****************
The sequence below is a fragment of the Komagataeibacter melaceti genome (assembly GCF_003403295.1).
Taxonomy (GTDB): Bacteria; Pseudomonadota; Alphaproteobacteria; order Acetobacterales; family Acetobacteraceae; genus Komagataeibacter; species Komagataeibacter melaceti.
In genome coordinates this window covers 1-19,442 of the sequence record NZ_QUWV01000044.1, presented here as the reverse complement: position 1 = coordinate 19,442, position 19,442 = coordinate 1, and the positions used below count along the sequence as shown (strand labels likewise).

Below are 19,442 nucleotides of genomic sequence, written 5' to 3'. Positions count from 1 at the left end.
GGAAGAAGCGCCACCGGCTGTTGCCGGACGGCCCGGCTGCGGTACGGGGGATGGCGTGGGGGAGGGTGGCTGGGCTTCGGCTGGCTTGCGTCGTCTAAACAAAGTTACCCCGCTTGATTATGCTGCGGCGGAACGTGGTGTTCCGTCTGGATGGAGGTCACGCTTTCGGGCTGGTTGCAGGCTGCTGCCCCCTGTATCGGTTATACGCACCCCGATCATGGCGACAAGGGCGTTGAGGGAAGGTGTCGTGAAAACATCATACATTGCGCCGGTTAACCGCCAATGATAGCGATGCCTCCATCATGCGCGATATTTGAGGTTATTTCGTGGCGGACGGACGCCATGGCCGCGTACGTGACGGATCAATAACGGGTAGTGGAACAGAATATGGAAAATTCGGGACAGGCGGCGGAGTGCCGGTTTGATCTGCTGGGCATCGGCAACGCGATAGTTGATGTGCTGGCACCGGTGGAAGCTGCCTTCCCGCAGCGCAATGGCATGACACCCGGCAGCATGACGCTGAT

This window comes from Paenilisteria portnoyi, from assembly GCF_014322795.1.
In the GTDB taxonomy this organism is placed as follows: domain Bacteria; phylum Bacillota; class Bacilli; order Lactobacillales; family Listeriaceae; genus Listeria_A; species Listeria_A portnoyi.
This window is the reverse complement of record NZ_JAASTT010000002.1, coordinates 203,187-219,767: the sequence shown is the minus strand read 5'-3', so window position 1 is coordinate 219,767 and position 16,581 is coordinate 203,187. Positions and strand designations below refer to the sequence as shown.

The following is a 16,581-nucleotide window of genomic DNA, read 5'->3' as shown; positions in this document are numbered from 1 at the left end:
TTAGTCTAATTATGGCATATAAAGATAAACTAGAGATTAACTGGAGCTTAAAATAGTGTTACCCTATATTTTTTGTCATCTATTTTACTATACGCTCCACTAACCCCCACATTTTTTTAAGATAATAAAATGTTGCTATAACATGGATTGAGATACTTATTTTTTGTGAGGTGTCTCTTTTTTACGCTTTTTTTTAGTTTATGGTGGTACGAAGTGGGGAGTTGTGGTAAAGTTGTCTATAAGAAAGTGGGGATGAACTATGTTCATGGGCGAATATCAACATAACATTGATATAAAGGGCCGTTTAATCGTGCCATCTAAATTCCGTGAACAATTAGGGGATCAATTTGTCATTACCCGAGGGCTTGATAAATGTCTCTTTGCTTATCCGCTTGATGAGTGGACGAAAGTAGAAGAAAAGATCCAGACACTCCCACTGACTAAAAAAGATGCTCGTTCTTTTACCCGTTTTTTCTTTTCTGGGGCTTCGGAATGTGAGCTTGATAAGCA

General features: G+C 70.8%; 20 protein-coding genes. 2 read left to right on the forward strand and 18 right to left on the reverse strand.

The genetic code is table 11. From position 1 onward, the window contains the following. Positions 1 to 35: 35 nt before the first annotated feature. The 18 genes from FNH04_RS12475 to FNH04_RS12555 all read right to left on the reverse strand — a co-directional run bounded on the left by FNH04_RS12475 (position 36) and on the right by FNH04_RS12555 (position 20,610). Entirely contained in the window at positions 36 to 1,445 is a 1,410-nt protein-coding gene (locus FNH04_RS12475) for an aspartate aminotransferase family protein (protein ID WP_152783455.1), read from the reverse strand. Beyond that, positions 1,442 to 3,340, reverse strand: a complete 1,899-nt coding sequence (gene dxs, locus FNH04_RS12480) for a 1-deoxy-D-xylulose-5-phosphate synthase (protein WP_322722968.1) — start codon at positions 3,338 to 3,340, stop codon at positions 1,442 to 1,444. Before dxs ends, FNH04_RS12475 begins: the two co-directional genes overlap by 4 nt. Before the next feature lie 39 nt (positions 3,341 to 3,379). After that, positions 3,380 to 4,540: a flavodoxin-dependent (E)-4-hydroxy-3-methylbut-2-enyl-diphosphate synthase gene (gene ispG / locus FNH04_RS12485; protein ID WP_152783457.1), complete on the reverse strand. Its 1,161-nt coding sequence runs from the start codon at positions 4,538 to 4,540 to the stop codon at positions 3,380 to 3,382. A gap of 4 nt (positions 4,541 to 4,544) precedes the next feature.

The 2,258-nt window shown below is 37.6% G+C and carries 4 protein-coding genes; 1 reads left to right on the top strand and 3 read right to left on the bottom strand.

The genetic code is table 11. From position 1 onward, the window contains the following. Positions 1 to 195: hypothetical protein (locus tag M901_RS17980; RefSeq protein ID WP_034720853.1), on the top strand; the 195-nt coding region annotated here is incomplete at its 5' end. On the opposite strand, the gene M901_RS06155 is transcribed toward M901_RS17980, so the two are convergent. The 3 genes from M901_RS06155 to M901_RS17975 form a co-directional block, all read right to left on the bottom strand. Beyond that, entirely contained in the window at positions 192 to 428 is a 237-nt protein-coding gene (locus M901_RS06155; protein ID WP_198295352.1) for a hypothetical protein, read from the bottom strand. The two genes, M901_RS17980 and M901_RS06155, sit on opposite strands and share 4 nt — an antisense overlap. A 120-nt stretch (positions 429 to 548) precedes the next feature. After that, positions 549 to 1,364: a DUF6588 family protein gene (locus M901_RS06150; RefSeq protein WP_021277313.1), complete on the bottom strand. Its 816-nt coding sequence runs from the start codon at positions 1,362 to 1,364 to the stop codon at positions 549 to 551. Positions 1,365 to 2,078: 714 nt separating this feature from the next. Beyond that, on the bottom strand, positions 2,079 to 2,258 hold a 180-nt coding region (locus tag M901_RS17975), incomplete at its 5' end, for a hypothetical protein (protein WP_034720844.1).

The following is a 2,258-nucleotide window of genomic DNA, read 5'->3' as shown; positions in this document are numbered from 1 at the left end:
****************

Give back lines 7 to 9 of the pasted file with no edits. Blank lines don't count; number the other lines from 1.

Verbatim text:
In the GTDB taxonomy this organism is placed as follows: domain Bacteria; phylum Bacillota; class Bacilli; order Lactobacillales; family Listeriaceae; genus Listeria_A; species Listeria_A portnoyi.
This window is the reverse complement of record NZ_JAASTT010000002.1, coordinates 203,187-219,767: the sequence shown is the minus strand read 5'-3', so window position 1 is coordinate 219,767 and position 16,581 is coordinate 203,187. Positions and strand designations below refer to the sequence as shown.

The following is a 16,581-nucleotide window of genomic DNA, read 5'->3' as shown; positions in this document are numbered from 1 at the left end: